Be kind, understand yourself and absorb what you feel, see and touch when experiencing art. Don’t be too quick to judge or label a work as ‘bad’, but take a moment to at least be ‘aware’ of the work before you. The message behind that particular piece might just be the reaction you take with you. Remember that artists are sharing a part of their soul so tread softly at first, before trampling. What you hate may in fact be loved by others.

Remember: grow; learn; conserve; preserve; create; question; educate; change; and free your mind.

About: Kelli Klymenko is an artist, a faculty member and the Marketing & Events Coordinator at Sedona Arts Center: a gathering place where artists can learn, teach, and exhibit their works at the center’s School of the Arts and Fine Art Gallery in uptown Sedona.

Over the last four weeks I’ve creatively colored the elements in various hues and shades to illustrate our oneness to nature and each other. Today I will keep things simple and sum it all up with a reminder that we are all connected.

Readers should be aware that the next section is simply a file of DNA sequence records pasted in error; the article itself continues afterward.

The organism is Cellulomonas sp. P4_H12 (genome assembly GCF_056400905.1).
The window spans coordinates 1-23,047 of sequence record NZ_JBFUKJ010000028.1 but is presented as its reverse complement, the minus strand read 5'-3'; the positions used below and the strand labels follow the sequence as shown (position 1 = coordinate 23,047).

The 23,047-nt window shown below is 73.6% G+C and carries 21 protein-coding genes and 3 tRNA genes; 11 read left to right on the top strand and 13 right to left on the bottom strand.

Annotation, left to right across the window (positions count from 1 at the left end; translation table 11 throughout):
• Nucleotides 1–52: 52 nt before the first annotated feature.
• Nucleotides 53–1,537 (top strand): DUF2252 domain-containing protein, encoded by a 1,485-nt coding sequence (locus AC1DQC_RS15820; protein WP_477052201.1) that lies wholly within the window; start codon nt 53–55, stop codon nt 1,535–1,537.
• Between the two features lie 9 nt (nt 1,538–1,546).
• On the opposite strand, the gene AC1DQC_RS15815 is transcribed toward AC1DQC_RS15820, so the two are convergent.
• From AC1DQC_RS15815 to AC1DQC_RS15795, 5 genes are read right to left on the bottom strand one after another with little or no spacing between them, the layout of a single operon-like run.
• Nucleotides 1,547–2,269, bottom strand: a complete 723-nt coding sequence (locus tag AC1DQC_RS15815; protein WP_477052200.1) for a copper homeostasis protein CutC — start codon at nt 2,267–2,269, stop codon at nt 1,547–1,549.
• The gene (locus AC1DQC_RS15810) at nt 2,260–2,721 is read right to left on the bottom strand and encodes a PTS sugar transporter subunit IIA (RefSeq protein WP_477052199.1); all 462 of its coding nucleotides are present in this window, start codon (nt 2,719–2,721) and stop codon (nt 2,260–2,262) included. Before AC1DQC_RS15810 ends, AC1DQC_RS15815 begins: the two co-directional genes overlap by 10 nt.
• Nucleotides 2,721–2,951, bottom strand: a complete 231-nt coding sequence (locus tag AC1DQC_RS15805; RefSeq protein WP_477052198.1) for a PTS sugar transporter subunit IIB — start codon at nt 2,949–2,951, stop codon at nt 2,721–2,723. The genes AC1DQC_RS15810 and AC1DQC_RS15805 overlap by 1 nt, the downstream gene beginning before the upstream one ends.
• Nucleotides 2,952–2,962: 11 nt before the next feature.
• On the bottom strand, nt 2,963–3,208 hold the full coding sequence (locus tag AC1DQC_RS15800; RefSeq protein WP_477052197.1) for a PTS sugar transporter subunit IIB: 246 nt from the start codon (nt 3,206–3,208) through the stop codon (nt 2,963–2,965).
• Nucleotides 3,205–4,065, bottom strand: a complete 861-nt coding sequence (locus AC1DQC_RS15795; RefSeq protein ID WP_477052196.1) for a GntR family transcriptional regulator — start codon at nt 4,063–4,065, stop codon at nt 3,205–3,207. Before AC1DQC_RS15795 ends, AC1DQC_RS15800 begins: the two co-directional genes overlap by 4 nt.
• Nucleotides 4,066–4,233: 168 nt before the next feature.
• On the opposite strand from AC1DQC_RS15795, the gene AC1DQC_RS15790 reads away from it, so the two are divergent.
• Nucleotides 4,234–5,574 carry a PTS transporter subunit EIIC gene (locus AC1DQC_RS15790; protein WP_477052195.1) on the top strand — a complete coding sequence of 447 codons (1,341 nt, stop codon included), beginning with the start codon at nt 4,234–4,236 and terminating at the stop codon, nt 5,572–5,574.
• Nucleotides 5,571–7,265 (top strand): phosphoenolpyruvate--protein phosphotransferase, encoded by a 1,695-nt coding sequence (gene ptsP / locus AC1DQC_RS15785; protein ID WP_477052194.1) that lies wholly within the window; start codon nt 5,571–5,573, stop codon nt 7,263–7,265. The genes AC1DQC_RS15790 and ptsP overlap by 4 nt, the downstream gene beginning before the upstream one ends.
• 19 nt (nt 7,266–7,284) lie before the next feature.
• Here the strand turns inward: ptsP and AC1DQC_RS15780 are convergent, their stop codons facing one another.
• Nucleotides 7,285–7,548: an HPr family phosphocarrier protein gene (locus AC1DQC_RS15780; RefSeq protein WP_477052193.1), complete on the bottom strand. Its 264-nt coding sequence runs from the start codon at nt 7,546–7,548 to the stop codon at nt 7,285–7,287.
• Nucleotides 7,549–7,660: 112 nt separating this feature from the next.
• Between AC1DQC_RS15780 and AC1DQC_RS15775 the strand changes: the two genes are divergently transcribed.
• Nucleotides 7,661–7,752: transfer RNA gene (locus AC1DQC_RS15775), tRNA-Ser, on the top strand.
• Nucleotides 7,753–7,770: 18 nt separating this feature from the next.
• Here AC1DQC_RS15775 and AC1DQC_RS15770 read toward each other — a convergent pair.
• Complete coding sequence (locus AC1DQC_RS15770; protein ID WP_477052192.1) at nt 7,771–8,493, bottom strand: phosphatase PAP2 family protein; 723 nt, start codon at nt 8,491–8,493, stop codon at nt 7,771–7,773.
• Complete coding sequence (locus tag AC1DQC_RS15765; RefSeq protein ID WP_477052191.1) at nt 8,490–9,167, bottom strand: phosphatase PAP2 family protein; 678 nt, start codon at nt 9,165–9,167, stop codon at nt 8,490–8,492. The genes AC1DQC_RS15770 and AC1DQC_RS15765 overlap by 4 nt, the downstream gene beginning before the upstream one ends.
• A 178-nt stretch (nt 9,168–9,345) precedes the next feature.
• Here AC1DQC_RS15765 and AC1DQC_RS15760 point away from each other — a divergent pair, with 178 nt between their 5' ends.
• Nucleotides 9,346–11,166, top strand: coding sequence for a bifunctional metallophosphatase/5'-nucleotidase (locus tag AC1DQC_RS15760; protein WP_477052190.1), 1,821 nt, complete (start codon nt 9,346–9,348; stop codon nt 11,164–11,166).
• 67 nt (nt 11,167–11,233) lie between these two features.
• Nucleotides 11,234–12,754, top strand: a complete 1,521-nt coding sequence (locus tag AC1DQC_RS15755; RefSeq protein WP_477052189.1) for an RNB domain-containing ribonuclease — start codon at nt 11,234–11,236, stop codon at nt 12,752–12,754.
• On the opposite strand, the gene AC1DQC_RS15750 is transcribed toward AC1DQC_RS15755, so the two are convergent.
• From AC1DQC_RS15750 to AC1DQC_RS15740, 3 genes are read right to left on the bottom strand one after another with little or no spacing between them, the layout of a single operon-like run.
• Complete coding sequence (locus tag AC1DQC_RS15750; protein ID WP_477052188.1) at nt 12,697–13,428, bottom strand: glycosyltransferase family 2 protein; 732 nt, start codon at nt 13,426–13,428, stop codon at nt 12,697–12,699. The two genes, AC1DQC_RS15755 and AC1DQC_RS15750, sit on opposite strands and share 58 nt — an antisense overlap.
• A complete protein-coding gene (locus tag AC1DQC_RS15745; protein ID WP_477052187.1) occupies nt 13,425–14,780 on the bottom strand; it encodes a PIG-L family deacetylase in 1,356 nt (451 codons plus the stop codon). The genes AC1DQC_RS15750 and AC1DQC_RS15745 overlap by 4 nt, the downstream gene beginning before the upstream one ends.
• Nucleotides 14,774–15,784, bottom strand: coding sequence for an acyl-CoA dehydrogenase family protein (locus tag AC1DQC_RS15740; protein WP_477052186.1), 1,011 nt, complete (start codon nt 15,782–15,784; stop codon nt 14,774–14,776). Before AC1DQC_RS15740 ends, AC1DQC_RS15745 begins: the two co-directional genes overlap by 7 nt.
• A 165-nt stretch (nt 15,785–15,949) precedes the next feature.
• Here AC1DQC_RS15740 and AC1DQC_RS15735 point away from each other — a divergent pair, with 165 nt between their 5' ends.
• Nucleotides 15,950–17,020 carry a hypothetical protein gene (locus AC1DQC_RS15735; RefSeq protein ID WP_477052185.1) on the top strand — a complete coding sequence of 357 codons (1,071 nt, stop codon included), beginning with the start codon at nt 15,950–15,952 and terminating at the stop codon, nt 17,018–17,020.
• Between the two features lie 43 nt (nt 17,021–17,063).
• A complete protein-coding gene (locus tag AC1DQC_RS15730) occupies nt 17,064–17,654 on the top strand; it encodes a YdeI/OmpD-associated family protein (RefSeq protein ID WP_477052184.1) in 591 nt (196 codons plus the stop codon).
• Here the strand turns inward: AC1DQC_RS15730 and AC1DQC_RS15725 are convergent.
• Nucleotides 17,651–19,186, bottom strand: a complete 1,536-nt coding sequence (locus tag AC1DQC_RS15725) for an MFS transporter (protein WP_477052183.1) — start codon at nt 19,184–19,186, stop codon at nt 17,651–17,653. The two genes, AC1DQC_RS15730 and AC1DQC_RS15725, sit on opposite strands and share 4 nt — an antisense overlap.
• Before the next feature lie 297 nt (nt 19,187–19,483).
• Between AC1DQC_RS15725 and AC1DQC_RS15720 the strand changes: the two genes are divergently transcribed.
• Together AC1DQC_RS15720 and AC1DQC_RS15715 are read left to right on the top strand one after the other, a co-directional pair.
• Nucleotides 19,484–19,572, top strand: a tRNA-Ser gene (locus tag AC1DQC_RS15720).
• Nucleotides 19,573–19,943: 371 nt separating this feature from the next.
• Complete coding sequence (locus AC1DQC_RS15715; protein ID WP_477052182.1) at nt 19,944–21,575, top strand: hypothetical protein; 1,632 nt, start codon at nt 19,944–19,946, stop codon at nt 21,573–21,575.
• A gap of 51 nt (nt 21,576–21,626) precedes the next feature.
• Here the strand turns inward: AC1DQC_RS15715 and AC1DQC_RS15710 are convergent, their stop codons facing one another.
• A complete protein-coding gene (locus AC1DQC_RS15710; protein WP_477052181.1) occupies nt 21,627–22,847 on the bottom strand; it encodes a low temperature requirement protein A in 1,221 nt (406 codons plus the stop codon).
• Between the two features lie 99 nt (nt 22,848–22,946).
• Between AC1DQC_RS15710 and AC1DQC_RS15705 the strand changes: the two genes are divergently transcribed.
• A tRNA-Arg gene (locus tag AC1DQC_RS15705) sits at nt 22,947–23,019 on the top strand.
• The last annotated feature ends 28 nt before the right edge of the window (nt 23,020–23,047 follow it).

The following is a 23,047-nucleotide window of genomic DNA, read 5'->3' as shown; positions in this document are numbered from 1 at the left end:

As artists, we have the power to create an amazing world filled with beautiful imagery and fantastic design. We build communities, nations, parks, museums and social structures. Lives are enriched with entertainment, design and imaginative works by the creative individuals who share their art. We sculpt, paint, photograph, sing and devise. Our work often comes directly from nature - and for that reason, we should always be mindful of our place in the grand scheme of things.

 

Using eco-friendly products and recycled materials when creating art is just the beginning. There are many other things to consider as we move forward through time. This can include anything from changing your energy habits to simply taking extra care when out in nature. Without going into great detail, here are a few things to remember. (Don’t forget to share what you do to keep the planet beautiful and safe while creating your art!)